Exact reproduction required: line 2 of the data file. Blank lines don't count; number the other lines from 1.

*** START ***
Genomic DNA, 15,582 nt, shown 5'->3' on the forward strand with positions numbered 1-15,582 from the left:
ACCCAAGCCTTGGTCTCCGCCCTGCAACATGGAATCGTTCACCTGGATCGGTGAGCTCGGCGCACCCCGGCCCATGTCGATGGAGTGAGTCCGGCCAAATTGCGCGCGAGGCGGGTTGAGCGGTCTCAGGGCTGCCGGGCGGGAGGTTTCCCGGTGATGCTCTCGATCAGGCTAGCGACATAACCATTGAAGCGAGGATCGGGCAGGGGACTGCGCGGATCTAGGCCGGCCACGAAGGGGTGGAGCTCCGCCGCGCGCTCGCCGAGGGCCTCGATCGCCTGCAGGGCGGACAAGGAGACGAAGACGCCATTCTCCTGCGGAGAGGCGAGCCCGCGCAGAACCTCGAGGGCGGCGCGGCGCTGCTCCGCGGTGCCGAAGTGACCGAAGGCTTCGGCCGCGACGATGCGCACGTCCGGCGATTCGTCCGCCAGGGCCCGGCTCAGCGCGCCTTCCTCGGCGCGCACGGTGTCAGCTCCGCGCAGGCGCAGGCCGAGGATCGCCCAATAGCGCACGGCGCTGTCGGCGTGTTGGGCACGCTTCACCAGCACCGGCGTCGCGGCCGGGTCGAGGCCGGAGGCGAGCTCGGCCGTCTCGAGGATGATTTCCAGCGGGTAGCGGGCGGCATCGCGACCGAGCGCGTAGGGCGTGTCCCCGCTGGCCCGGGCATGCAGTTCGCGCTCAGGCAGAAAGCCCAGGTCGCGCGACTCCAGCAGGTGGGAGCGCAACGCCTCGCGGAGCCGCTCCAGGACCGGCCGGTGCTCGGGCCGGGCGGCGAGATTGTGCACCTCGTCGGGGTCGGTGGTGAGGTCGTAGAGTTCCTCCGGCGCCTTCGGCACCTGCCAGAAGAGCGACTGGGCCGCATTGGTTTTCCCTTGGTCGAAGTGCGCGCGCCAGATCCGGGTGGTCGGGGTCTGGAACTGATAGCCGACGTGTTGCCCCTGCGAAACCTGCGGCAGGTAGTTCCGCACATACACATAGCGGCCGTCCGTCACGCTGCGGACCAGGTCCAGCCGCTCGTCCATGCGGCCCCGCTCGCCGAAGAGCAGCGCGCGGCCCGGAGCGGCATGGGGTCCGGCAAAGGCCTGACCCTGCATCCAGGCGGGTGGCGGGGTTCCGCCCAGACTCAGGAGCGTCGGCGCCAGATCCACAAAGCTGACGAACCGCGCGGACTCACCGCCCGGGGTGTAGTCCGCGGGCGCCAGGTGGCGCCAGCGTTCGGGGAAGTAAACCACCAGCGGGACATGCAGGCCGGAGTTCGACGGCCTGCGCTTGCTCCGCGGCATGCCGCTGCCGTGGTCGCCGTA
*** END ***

ACCCAAGCCTTGGTCTCCGCCCTGCAACATGGAATCGTTCACCTGGATCGGTGAGCTCGGCGCACCCCGGCCCATGTCGATGGAGTGAGTCCGGCCAAATTGCGCGCGAGGCGGGTTGAGCGGTCTCAGGGCTGCCGGGCGGGAGGTTTCCCGGTGATGCTCTCGATCAGGCTAGCGACATAACCATTGAAGCGAGGATCGGGCAGGGGACTGCGCGGATCTAGGCCGGCCACGAAGGGGTGGAGCTCCGCCGCGCGCTCGCCGAGGGCCTCGATCGCCTGCAGGGCGGACAAGGAGACGAAGACGCCATTCTCCTGCGGAGAGGCGAGCCCGCGCAGAACCTCGAGGGCGGCGCGGCGCTGCTCCGCGGTGCCGAAGTGACCGAAGGCTTCGGCCGCGACGATGCGCACGTCCGGCGATTCGTCCGCCAGGGCCCGGCTCAGCGCGCCTTCCTCGGCGCGCACGGTGTCAGCTCCGCGCAGGCGCAGGCCGAGGATCGCCCAATAGCGCACGGCGCTGTCGGCGTGTTGGGCACGCTTCACCAGCACCGGCGTCGCGGCCGGGTCGAGGCCGGAGGCGAGCTCGGCCGTCTCGAGGATGATTTCCAGCGGGTAGCGGGCGGCATCGCGACCGAGCGCGTAGGGCGTGTCCCCGCTGGCCCGGGCATGCAGTTCGCGCTCAGGCAGAAAGCCCAGGTCGCGCGACTCCAGCAGGTGGGAGCGCAACGCCTCGCGGAGCCGCTCCAGGACCGGCCGGTGCTCGGGCCGGGCGGCGAGATTGTGCACCTCGTCGGGGTCGGTGGTGAGGTCGTAGAGTTCCTCCGGCGCCTTCGGCACCTGCCAGAAGAGCGACTGGGCCGCATTGGTTTTCCCTTGGTCGAAGTGCGCGCGCCAGATCCGGGTGGTCGGGGTCTGGAACTGATAGCCGACGTGTTGCCCCTGCGAAACCTGCGGCAGGTAGTTCCGCACATACACATAGCGGCCGTCCGTCACGCTGCGGACCAGGTCCAGCCGCTCGTCCATGCGGCCCCGCTCGCCGAAGAGCAGCGCGCGGCCCGGAGCGGCATGGGGTCCGGCAAAGGCCTGACCCTGCATCCAGGCGGGTGGCGGGGTTCCGCCCAGACTCAGGAGCGTCGGCGCCAGATCCACAAAGCTGACGAACCGCGCGGACTCACCGCCCGGGGTGTAGTCCGCGGGCGCCAGGTGGCGCCAGCGTTCGGGGAAGTAAACCACCAGCGGGACATGCAGGCCGGAGTTCGACGGCCTGCGCTTGCTCCGCGGCATGCCGCTGCCGTGGTCGCCGTA